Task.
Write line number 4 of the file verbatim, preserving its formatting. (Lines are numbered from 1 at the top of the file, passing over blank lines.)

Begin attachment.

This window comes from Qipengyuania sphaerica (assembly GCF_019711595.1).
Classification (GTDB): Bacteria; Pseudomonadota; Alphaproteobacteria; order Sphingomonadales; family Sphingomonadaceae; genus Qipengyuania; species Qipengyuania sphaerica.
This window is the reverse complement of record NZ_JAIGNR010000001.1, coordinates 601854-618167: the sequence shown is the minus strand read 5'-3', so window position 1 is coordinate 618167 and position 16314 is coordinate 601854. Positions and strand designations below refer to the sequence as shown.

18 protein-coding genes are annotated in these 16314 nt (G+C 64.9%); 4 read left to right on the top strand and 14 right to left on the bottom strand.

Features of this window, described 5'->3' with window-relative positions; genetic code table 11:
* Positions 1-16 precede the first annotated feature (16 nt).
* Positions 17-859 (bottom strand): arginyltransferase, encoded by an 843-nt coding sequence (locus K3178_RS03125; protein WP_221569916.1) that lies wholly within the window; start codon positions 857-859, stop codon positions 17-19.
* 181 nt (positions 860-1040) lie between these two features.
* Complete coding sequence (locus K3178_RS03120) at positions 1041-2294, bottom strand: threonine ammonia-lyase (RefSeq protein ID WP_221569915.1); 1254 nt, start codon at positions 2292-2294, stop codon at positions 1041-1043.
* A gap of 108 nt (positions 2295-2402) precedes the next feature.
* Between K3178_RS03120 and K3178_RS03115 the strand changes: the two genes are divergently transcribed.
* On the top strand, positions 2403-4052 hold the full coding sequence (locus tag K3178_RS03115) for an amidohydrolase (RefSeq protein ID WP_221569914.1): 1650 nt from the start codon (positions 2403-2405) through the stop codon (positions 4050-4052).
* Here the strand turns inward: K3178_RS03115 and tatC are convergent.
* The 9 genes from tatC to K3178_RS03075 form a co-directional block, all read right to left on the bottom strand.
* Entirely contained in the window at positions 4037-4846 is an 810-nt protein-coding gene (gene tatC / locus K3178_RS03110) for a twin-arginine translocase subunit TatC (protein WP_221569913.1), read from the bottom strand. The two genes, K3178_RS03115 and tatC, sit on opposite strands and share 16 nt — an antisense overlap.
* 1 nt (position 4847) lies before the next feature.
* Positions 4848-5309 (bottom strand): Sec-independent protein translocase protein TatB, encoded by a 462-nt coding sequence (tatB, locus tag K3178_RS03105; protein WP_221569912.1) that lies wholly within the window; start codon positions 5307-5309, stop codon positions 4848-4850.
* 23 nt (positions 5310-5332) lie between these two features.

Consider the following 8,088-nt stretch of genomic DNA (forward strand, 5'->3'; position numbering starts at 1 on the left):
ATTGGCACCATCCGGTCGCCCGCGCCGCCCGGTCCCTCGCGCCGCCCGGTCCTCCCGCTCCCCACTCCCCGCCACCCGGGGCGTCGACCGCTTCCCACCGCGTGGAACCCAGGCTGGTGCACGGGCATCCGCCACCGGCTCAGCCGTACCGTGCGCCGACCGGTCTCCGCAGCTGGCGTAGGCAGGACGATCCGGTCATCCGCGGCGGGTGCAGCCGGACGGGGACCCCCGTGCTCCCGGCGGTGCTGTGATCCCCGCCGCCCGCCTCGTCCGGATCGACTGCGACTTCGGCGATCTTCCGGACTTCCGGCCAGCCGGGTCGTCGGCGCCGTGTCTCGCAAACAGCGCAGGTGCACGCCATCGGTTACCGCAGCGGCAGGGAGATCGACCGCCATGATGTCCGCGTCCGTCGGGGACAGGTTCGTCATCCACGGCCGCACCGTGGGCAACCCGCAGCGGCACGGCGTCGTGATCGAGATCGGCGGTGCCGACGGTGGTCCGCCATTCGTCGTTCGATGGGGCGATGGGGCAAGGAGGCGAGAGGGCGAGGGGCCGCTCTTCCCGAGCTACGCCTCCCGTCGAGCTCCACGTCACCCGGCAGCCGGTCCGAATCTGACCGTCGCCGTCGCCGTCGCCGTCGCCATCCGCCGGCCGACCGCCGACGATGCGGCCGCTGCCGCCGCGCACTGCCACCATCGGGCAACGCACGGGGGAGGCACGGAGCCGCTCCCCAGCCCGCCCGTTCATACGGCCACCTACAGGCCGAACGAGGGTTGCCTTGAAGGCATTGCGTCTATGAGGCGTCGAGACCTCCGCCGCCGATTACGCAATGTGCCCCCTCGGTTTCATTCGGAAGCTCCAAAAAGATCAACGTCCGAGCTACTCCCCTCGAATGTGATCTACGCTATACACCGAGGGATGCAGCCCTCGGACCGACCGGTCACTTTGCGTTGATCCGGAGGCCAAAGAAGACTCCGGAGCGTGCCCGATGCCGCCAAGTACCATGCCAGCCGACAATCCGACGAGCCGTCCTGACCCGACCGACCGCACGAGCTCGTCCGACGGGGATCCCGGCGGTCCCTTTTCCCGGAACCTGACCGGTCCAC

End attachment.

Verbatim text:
18 protein-coding genes are annotated in these 16314 nt (G+C 64.9%); 4 read left to right on the top strand and 14 right to left on the bottom strand.